Oil Market Glut Grows Bigger As Saudi Arabia Says Worst Is Over
Dig deeper into the world of physical oil, and bearish signals abound.
London: Listen to Saudi Arabia and hear the oil market is rebalancing. Look at the screen, and Brent is indeed holding above $50 a barrel. But dig deeper into the world of physical oil, and bearish signals abound, at least in the European market that helps dictate global prices.
The price difference between Brent crude for delivery in two months and three months — a yardstick telling traders how well supplied the market is — widened to minus 69 cents on Thursday, the biggest discount since February. Back then, the headline price for the grade was barely above $35 a barrel.
The weakness in the so-called time-spreads for Brent contrasts with a rally in headline prices above $50 a barrel as speculators bought in after Opec surprised traders by announcing the outline of a production cut in Algiers last month.
“Any deal is still far from being completed,” said Carsten Fritsch, commodity analyst at Commerzbank AG. “In the very short-term the market remains oversupplied not only by a small margin, but by a large one.”
Oil traders say the European and Mediterranean market is awash with crude as Nigeria and Libya ramp up production following sabotage, Russia increases output, and Kazakhstan’s massive Kashagan oilfield in the Caspian Sea starts pumping. North Sea production is also returning from summer maintenance. At the same time, refineries that process the oil are themselves undergoing seasonal work, eroding their demand.
“More light-sweet crude will be making its way into the Atlantic Basin and competing with Brent,” said Harry Tchilinguirian, head of commodity markets at BNP Paribas SA in London.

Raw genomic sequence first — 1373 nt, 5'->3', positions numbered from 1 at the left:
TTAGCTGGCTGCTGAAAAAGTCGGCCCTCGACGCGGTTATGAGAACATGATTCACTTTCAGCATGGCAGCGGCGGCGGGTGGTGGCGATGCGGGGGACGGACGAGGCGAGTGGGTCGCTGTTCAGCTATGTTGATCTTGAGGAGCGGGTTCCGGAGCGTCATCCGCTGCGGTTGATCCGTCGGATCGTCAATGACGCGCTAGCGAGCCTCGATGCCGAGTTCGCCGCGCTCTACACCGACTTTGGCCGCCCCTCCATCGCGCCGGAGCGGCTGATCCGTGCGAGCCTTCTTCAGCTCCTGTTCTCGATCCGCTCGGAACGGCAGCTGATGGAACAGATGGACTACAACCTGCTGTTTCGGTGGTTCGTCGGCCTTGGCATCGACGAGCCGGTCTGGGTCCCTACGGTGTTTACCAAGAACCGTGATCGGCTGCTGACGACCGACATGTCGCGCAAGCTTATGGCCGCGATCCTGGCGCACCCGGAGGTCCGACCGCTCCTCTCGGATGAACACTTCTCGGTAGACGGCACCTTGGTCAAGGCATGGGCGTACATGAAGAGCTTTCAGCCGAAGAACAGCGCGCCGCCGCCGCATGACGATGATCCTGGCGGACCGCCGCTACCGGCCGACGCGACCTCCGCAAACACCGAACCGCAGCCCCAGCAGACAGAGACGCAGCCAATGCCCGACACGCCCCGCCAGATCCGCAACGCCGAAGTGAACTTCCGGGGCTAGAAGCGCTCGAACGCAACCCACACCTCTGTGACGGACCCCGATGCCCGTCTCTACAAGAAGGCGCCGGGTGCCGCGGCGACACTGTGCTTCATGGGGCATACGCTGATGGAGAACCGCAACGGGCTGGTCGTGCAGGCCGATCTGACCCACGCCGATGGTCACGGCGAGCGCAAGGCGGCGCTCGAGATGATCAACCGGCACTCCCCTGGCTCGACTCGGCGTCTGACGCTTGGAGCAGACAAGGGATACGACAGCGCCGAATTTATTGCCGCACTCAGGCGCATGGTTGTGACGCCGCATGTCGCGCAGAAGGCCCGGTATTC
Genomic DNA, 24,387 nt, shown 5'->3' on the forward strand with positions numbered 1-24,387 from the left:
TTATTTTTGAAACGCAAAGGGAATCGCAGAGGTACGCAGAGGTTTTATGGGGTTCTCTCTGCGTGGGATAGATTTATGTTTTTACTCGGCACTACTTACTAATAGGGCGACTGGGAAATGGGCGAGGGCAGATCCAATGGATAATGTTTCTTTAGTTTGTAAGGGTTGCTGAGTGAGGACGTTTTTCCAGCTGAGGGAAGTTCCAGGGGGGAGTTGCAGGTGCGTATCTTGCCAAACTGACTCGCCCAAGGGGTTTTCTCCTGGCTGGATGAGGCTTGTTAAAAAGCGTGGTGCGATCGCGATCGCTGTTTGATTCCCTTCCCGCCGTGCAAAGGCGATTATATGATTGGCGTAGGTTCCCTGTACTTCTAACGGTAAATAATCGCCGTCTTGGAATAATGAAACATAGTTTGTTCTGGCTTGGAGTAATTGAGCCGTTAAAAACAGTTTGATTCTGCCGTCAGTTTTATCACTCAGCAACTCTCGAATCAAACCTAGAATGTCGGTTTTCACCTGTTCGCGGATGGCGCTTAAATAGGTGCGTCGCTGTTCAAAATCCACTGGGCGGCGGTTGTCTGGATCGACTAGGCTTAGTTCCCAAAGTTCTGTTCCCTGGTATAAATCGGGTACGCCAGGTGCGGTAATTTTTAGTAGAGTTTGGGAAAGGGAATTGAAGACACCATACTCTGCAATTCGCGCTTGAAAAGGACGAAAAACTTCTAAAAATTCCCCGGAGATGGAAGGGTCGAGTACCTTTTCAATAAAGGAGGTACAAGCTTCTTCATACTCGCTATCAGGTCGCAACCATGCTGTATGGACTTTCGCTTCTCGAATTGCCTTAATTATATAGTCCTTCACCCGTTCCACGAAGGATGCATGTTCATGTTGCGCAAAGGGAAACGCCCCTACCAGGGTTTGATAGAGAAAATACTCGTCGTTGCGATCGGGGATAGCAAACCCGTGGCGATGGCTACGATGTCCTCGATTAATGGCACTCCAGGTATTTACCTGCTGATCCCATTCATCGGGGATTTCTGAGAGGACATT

A further complication is that freight costs have risen from summer lows, hampering long-haul shipping and preventing traders from selling the European surplus into Asian markets or putting it into floating storage.
“The gloomy export outlook for Brent-related crudes to Asia is made all the more sombre by the growth in crude production in the already well-supplied Atlantic Basin,” said Stephen Brennock, at brokerage PVM Oil Associates Ltd in London.
The weakness in physical markets comes at time when money managers have been betting more than ever that oil prices will increase. Speculative net bullish, or long, positions in Brent and West Texas Intermediate combined rose to their highest level in data going back to 2011 last week.
The glut of crude in the physical market may spur some investors to shun those long positions before Brent futures for December expire at the end of the month. If traders want to maintain those positions, they will have to accept some losses to buy January contracts that are trading at a higher level, a condition called contango.
Speculators “now have to decide to either take profit” or “roll into a widening contango to maintain length into the next Opec meeting” on November 30, Olivier Jakob, head of consultant Petromatrix GmbH, said on Friday.
The biggest challenge for speculators is perhaps Nigeria, where production is returning after months of disruptions. The West African Opec country is expected to pump this month about 1.7-1.8 million barrels a day, up from a three-decade low of 1.39 million barrels a day in August.
Nigeria cut the price of every type of crude it sells on Tuesday in an effort to regain share of the global energy market at a time when its state-owned oil company said there’s a “huge” glut of cargoes. Libya, another Opec member, is also producing more. The country’s National Oil Corp. said last week it was pumping 560,000 barrels a day, which would be the highest level since November 2014, data compiled by Bloomberg show.
In Kazakhstan, the first barrels from the $50 billion Kashagan field have started to flow while Russian production is running so far this month at 11.2 million barrels a day, up about 100,000 barrels a day from last month and roughly 500,000 barrels a day higher than in August. The Russian increase in two months is equal to the output of Opec member Ecuador.
The flood of crude into Europe is at odds with comments from Khalid Al-Falih, Saudi Arabia’s Minister of Energy and Industry. The oil market is “clearly rebalancing,” bringing the industry to the end of a “considerable downturn,” he said at a conference in London on October 19.
Oil traders are unsure what will give. If time-spreads narrow that would support a rise in headline prices; should the contango keep widening, that could help bring down Brent. Opec, which meets November 30 in Vienna, will likely decide.